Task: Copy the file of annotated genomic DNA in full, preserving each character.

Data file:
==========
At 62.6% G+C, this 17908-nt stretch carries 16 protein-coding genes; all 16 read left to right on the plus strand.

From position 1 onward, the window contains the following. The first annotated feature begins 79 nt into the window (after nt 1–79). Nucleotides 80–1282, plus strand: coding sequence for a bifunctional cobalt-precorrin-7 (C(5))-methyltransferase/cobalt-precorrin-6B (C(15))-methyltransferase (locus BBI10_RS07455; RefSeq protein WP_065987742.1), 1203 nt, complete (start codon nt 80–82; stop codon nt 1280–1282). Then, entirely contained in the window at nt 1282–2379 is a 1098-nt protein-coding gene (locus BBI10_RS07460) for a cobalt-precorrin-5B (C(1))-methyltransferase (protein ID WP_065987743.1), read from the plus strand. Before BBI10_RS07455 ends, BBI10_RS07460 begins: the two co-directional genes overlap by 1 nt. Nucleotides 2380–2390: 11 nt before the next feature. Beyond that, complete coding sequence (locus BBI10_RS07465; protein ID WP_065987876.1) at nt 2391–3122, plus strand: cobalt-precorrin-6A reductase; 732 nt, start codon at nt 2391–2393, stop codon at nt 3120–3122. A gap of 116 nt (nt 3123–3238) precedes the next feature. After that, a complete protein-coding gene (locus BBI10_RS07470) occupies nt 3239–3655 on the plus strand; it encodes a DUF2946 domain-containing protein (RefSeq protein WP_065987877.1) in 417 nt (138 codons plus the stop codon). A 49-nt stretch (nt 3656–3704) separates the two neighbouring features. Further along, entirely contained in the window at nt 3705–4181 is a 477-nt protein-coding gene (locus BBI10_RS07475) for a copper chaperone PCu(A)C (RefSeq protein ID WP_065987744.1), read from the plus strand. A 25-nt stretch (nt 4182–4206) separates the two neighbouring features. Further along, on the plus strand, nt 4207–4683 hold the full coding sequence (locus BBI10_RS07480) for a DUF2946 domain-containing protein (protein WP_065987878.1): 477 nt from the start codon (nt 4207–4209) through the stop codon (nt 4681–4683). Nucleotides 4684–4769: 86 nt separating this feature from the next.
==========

At 62.6% G+C, this 17908-nt stretch carries 16 protein-coding genes; all 16 read left to right on the plus strand.

From position 1 onward, the window contains the following. The first annotated feature begins 79 nt into the window (after nt 1–79). Nucleotides 80–1282, plus strand: coding sequence for a bifunctional cobalt-precorrin-7 (C(5))-methyltransferase/cobalt-precorrin-6B (C(15))-methyltransferase (locus BBI10_RS07455; RefSeq protein WP_065987742.1), 1203 nt, complete (start codon nt 80–82; stop codon nt 1280–1282). Then, entirely contained in the window at nt 1282–2379 is a 1098-nt protein-coding gene (locus BBI10_RS07460) for a cobalt-precorrin-5B (C(1))-methyltransferase (protein ID WP_065987743.1), read from the plus strand. Before BBI10_RS07455 ends, BBI10_RS07460 begins: the two co-directional genes overlap by 1 nt. Nucleotides 2380–2390: 11 nt before the next feature. Beyond that, complete coding sequence (locus BBI10_RS07465; protein ID WP_065987876.1) at nt 2391–3122, plus strand: cobalt-precorrin-6A reductase; 732 nt, start codon at nt 2391–2393, stop codon at nt 3120–3122. A gap of 116 nt (nt 3123–3238) precedes the next feature. After that, a complete protein-coding gene (locus BBI10_RS07470) occupies nt 3239–3655 on the plus strand; it encodes a DUF2946 domain-containing protein (RefSeq protein WP_065987877.1) in 417 nt (138 codons plus the stop codon). A 49-nt stretch (nt 3656–3704) separates the two neighbouring features. Further along, entirely contained in the window at nt 3705–4181 is a 477-nt protein-coding gene (locus BBI10_RS07475) for a copper chaperone PCu(A)C (RefSeq protein ID WP_065987744.1), read from the plus strand. A 25-nt stretch (nt 4182–4206) separates the two neighbouring features. Further along, on the plus strand, nt 4207–4683 hold the full coding sequence (locus BBI10_RS07480) for a DUF2946 domain-containing protein (protein WP_065987878.1): 477 nt from the start codon (nt 4207–4209) through the stop codon (nt 4681–4683). Nucleotides 4684–4769: 86 nt separating this feature from the next.